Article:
Thus, the Forest Service proposes to amend the direction in FSH 2409.18, chapter 90 (the direction for the timber sale set-aside program) and the direction in FSH 2409.19, chapter 60—Stewardship Contracting, to include the sawlog volumes from projects sold as integrated resource contracts 2400-13 and 13T in the small business timber sale set-aside program. Further, disposal of the logs from IRCs would not be subject to the 70/30 processing requirement.

Regulatory Certifications

Regulatory Impact

This proposed directive change has been reviewed under USDA procedures and Executive Order 12866 on Regulatory Planning and Review. It has been determined that this is not a significant policy. This proposed change will not have an annual effect of $100 million or more on the economy nor adversely affect productivity, competition, jobs, the environment, public health or safety, nor State or local governments. This proposed policy will not interfere with an action taken or planned by another agency nor raise new legal or policy issues. Finally, this action will not alter the budgetary impact of entitlements, grants, user fees, or loan programs or the rights and obligations of recipients of such programs. Accordingly, this policy is not subject to OMB review under Executive Order 12866.

Moreover, this proposed directive change has been considered in light of the Regulatory Flexibility Act (5 U.S.C. 601 et seq.), and it has been determined that this action will not have a significant economic impact on a substantial number of small entities as defined by that Act.

Environmental Impact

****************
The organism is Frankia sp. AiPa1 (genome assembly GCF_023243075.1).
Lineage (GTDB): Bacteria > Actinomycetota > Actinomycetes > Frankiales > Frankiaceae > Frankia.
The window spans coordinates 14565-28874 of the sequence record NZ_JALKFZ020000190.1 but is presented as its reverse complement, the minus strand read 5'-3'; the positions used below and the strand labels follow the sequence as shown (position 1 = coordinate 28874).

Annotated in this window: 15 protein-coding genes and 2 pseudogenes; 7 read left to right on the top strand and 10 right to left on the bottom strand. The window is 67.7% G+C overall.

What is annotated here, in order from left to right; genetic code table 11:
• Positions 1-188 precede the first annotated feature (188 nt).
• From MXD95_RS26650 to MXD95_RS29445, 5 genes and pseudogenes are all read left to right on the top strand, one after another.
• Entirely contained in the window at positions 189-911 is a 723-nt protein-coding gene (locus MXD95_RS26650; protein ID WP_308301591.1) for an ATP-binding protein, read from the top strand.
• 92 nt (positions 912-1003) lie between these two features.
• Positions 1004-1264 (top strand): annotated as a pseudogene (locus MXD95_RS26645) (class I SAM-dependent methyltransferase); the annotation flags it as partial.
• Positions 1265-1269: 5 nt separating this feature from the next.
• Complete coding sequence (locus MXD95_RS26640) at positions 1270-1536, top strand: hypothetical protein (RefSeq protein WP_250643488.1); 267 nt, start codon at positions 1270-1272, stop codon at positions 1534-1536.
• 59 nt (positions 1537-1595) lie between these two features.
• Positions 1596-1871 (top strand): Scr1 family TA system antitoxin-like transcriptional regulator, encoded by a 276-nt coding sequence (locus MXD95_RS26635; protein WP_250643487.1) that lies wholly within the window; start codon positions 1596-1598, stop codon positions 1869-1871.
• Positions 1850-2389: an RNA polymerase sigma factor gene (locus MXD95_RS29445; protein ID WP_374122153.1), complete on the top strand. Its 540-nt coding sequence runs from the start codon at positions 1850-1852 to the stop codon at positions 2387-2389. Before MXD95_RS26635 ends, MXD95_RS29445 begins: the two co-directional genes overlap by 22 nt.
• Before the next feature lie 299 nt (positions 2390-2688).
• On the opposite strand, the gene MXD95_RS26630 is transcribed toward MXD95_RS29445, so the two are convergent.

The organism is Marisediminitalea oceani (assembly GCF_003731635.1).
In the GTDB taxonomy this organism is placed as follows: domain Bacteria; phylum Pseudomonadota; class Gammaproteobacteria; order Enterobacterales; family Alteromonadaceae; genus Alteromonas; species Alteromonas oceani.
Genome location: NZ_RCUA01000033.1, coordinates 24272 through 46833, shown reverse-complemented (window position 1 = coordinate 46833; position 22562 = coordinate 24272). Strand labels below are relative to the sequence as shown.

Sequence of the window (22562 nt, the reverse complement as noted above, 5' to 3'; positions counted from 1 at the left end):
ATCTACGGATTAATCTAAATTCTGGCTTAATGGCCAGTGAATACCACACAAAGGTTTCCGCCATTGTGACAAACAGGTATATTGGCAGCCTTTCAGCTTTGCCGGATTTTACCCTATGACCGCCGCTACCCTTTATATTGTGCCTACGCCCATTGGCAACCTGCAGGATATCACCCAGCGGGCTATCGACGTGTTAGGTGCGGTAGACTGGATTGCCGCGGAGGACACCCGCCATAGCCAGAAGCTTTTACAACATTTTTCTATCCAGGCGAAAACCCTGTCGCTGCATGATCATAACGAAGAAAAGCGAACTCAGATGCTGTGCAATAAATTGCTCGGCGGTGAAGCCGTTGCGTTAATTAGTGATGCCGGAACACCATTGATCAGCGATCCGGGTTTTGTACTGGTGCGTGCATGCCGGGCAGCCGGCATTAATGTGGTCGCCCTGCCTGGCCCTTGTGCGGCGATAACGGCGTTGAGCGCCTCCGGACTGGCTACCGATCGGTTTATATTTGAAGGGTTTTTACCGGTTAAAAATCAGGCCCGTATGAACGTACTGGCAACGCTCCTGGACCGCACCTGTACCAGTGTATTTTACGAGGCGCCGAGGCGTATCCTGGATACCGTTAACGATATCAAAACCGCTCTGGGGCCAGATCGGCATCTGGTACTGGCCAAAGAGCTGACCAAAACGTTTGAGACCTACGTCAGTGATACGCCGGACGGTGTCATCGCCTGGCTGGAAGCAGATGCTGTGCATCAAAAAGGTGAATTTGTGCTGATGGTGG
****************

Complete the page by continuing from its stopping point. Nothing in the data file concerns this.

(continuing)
Section 31.1b of Forest Service Handbook 1909.15 (57 FR 43180; September 18, 1992) excludes from documentation in an environmental assessment or impact statement “rules, regulations, or policies to establish service-wide administrative procedures, program processes, or instructions.” The agency's assessment is that this proposed directive change falls within this category of actions and that no extraordinary circumstances exist which would require preparation of an environmental assessment or environmental impact statement.

Unfunded Mandates Reform

Pursuant to Title II of the Unfunded Mandates Reform Act of 1995 (2 U.S.C. 1531-1538), which the President signed into law on March 22, 1995, the Department has assessed the effects of this proposed policy on State, local, and tribal governments and the private sector. This proposed directive change does not compel the expenditure of $100 million or more by any State, local, or tribal governments, or anyone in the private sector. Therefore, a statement under section 202 of the Act is not required.

Controlling Paperwork Burdens on the Public

This proposed directive change does not contain any recordkeeping or reporting requirements or other information collection requirements as defined in 5 CFR 1320 and, therefore, imposes no paperwork burden on the public. Accordingly, the review provisions of the Paperwork Reduction Act of 1995 (44 U.S.C. 3501 et seq.) and implementing regulations at 5 CFR part 1320 do not apply.

No Takings Implications

This proposed directive change has been analyzed in accordance with the principles and criteria contained in Executive Order 12630, Governmental Actions and Interference with Constitutionally Protected Property Rights, and it has been determined that it would not pose the risk of a taking of private property as they are limited to the revision of administrative procedures.

Civil Justice Reform

This proposed directive change has been reviewed under Executive Order 12988, Civil Justice Reform. This proposed change will direct the work of Forest Service employees and is not intended to preempt any State and local laws and regulations that might be in conflict or that would impede full implementation of this directive. The change would not retroactively affect existing permits, contracts, or other instruments authorizing the occupancy and use of National Forest System lands and would not require the institution of administrative proceedings before parties may file suit in court challenging its provisions.

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Dated: June 21, 2006.

Dale N. Bosworth,


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[FR Doc. E6-12310 Filed 7-31-06; 8:45 am]